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The only reason to join my meetup is if you're someone who wants to know as much as possible about bipolar disorder, especially in regards to how best to thrive with our disorder. I come armed with numerous thorough, expensive and informative Psychiatric textbooks, a few Clinical Psychology Textbooks, as well as numerous excellent books on Bipolar Disorder, which you will have full access to once you join the group. The books alone are worth thousands of dollars. Then I also add to the mix professional, peer-reviewed papers found on PubMed or PsychINFO that address salient issues that those with Bipolar Disorder must face.

I ask for a $40 initiation fee from each member not to cover the costs of the thousands of dollars of excellent written resources that you'd otherwise be without. Rather, I ask for a one-time $40 fee to show your support of my emails reviewing literature that are very easy to read when some of these original documents/textbooks are not written for the general public. In my emails, I also share my personal struggles/insights that come from having Bipolar Disorder myself. You also get stellar email responses from other members who share your passion for knowing as much as possible about what may help us get better while weeding out the junk information that is not credible.

A little more about me. I don't mean to boast, but I feel I must if I am to ask for your money to hear from me. I was a medical student at New York Medical College in Westchester when I was diagnosed with Bipolar Disorder type I. After my diagnosis, I found medical school to be much more of a struggle, especially during my third year when I was suicidally depressed while having to work extremely hard on the wards, only to go home to more studying in a perpetual state of sleep deprivation. Anyone with Bipolar Disorder knows that extreme sleep deprivation and highly stressful environments can make it incredibly hard to thrive with our disease. I'm skipping over a little bit of the story here, but basically I decided to pursue a Psy.D. in Clinical Psychology instead of pursuing a residency in Psychiatry because 1. I would learn psychotherapy much better this way and 2. I would not have to subject myself to a lifestyle that is incompatible with my illness. While there's a bit more to the story, what I shared is a pretty good summary of what happened.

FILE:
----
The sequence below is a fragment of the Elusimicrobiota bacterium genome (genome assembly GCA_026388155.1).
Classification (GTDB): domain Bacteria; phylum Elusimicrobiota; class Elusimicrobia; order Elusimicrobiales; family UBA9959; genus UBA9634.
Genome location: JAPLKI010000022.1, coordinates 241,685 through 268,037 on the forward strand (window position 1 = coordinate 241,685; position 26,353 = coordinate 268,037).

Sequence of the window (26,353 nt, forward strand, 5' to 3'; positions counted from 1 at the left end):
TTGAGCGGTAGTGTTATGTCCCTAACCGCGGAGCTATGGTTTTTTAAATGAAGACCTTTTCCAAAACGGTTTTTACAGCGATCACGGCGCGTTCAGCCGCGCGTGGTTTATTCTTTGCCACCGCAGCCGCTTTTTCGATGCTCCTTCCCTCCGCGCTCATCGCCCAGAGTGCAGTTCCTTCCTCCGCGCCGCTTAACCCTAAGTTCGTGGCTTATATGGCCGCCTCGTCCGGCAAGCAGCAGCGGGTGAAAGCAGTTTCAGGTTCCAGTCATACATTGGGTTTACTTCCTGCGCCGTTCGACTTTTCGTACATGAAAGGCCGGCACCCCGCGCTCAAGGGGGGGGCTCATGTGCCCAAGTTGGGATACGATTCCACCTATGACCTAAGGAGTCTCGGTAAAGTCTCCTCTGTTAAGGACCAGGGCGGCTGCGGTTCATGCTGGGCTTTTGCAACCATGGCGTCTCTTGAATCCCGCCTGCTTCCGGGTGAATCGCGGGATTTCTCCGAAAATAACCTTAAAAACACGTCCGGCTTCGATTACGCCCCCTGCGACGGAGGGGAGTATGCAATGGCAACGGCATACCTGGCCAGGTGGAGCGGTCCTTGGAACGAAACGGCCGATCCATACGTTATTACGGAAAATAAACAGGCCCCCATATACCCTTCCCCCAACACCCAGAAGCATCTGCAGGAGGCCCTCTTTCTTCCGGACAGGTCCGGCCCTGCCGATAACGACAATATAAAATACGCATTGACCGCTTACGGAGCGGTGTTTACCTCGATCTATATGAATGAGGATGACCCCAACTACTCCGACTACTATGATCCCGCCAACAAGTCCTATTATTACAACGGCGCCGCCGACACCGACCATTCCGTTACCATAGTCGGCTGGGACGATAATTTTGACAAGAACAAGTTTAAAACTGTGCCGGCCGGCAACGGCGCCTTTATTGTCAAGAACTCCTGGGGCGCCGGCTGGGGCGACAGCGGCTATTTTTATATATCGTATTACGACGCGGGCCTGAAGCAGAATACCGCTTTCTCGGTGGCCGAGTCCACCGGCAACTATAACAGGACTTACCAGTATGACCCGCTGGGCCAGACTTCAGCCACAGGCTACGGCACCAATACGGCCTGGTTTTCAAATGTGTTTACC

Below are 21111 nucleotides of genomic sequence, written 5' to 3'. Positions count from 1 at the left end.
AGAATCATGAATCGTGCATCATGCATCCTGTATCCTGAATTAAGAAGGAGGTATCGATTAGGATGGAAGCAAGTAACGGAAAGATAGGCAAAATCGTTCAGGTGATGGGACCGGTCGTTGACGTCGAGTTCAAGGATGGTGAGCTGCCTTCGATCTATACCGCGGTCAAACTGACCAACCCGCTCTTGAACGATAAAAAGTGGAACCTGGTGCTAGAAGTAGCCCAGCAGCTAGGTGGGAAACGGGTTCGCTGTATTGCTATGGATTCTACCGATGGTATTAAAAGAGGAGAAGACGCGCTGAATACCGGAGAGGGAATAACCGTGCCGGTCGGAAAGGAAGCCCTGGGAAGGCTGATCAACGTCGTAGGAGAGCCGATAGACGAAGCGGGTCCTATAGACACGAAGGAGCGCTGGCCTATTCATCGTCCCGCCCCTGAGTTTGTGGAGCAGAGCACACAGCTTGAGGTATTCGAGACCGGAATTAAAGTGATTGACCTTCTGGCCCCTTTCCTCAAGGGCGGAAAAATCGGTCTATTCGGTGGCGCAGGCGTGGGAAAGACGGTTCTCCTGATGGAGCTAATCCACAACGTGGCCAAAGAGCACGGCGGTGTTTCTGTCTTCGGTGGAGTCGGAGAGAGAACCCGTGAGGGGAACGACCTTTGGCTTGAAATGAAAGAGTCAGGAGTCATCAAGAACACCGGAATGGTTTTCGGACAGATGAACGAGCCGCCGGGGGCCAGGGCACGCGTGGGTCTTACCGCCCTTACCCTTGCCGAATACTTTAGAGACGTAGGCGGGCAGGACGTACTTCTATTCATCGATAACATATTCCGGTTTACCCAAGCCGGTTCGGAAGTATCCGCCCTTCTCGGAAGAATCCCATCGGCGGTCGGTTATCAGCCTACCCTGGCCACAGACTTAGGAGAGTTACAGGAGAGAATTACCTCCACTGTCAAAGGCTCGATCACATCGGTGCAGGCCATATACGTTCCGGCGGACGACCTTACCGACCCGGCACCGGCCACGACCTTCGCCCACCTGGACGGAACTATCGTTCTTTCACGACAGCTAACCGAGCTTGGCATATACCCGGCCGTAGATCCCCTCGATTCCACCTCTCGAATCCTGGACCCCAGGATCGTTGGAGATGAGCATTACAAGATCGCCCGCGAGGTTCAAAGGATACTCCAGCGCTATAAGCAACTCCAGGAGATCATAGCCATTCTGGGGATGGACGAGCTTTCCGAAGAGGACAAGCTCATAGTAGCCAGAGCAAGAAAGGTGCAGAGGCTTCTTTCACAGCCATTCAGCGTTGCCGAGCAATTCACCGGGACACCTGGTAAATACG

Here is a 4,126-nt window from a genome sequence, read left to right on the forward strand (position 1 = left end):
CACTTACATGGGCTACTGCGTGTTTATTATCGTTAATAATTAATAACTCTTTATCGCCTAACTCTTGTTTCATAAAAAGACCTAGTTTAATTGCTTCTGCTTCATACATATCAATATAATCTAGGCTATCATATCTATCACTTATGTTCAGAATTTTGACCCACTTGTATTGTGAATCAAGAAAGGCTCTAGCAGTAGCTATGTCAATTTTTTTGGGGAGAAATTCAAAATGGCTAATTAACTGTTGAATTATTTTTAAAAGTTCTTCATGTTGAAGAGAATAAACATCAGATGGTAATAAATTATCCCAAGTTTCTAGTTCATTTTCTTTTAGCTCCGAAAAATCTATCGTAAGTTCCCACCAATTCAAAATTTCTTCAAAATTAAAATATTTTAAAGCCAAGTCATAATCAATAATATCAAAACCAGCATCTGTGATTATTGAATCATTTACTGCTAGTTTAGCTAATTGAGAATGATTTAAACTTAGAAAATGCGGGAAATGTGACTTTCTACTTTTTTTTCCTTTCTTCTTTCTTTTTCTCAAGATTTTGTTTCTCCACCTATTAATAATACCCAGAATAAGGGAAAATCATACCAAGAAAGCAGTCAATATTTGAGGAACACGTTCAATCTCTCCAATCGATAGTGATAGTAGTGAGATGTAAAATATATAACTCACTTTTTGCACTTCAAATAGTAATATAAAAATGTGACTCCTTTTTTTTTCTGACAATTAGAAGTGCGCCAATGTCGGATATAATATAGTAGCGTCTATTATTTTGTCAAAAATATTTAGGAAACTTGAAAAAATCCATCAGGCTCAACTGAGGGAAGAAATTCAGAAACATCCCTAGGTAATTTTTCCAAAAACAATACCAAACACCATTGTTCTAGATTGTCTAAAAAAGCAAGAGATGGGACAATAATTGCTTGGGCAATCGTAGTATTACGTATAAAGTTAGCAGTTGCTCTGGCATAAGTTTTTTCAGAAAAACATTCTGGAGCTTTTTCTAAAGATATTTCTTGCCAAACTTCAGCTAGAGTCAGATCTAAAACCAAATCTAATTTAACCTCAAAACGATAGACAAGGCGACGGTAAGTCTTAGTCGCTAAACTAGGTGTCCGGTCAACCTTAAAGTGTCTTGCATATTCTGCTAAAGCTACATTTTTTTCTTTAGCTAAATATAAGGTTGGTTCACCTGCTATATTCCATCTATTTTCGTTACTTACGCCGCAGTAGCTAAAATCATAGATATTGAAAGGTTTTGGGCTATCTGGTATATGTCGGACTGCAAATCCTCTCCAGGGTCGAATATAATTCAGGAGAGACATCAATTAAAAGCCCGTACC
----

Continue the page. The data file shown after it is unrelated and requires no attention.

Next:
I have a few test scores that I wish to share because I think it helps me justify asking for an initiation fee, while I don't like boasting. On the Psychiatry shelf exam (the test all third year medical students take to assess how well they understand/can properly treat Psychiatric illness, I scored 2 standard deviations above the national mean. That means 98% of the nation's med students scored below me on this assessment of our mastery of Psychiatry. Then in order to apply to the field of Clinical Psychology, I took the GRE Psychology subject test and got a 790 with 98% scoring below me again. The point is I humbly consider myself on the road to becoming a true expert on Bipolar Disorder and Clinical Psychology/Psychiatry in general. This means I can answer a lot of your questions, and I'm a very good researcher so I can almost always look up the answer when I don't know it.

And finally, the $40 buys you the ability to ask me to provide a detailed summary of whatever topic you are interested in, so long as it pertains to Bipolar Disorder or Psychiatry more generally. Since I work for you, I ask for a one-time fee for compensation.

Here are the topics that I review on a regular basis:

*The importance of sleep in Bipolar Disorder, including how we can best get ourselves sleeping well